Introduction: Transfusion-related acute lung injury (TRALI), an adverse event occurring during or within 6 hours of transfusion, is a leading cause of transfusion-associated fatalities reported to the US Food and Drug Administration. There is limited information on the validity of diagnosis codes for TRALI recorded in inpatient electronic medical records (EMRs).
Study designs and methods: We conducted a validation study to establish the positive predictive value (PPV) of TRALI International Classification of Diseases, Ninth Revision, Clinical Modification (ICD-9-CM) diagnosis codes recorded within a large hospital system between 2013 and 2015. A physician with critical care expertise confirmed the TRALI diagnosis. As TRALI is likely underdiagnosed, we used the specific code (518.7), and codes for respiratory failure (518.82) in combination with transfusion reaction (999.80, 999.89, E934.7).
Results: Among almost four million inpatient stays, we identified 208 potential TRALI cases with ICD-9-CM codes and reviewed 195 medical records; 68 (35%) met clinical definitions for TRALI (26 [38%] definitive, 15 [22%] possible, 27 [40%] delayed). Overall, the PPV for all inpatient TRALI diagnoses was 35% (95% confidence interval (CI), 28-42). The PPV for the TRALI-specific code was 44% (95% CI, 35-54).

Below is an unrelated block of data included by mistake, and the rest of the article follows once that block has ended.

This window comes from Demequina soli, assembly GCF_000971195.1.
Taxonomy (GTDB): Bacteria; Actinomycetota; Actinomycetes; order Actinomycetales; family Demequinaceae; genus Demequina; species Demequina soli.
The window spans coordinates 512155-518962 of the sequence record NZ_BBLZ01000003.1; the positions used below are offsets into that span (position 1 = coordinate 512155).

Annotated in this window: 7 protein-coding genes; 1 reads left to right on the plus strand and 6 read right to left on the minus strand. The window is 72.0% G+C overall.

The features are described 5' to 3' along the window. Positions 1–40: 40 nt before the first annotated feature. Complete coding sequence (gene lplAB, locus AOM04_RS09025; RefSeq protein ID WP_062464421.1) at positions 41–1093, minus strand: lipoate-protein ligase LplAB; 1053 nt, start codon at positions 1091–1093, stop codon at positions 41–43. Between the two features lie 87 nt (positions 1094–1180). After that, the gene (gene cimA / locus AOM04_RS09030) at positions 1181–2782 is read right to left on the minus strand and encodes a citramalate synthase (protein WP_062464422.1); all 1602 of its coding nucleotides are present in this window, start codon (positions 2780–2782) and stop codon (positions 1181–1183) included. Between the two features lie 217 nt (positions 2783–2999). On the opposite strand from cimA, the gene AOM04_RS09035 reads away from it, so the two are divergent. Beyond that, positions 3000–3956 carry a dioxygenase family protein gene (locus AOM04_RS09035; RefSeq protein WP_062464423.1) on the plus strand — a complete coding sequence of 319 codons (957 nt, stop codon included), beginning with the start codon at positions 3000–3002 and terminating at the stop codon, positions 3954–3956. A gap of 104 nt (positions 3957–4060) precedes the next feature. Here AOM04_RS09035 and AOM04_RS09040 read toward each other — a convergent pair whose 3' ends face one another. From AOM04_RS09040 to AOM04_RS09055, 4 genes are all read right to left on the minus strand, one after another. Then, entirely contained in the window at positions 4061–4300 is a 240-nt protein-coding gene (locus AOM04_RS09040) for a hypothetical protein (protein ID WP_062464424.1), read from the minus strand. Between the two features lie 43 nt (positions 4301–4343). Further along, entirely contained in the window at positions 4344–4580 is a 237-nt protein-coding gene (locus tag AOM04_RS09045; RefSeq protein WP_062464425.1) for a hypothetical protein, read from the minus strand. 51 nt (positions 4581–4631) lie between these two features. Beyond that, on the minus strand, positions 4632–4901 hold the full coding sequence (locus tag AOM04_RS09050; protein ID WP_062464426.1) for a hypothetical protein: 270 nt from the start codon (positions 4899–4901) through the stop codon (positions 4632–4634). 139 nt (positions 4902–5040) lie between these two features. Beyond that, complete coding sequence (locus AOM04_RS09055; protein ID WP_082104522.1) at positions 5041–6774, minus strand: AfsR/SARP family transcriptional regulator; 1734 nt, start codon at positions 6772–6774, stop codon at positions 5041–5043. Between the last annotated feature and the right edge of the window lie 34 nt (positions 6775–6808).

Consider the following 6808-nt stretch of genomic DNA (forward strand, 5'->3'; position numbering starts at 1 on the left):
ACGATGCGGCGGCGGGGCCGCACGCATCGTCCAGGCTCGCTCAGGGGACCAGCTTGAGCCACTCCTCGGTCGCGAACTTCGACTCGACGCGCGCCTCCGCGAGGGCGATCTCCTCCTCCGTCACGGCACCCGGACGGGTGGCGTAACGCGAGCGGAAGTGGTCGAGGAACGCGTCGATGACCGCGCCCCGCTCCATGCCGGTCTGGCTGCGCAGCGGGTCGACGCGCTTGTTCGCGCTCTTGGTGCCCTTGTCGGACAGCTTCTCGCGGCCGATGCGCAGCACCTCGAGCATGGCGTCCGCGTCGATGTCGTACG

Conclusion: We observed low PPVs (<50%) for TRALI ICD-9-CM diagnosis codes as validated by medical charts, which may relate to inconsistent code use, incomplete medical records, or other factors. Future studies using TRALI diagnosis codes in EMR databases may consider confirming diagnoses with medical records, assessing TRALI ICD, Tenth Revision, Clinical Modification codes, or exploring alternative ways for of accurately identifying TRALI in EMR databases.
Key points: In 169 hospitals, we identified 208 potential TRALI cases, reviewed 195 charts, and confirmed 68 (35%) cases met TRALI clinical definitions. As many potential TRALI cases identified with diagnosis codes did not meet clinical definitions, medical record confirmation may be prudent.
Keywords: noninfectious; transfusion complications; transfusion-related acute lung injury; validation study.
© 2021 AABB.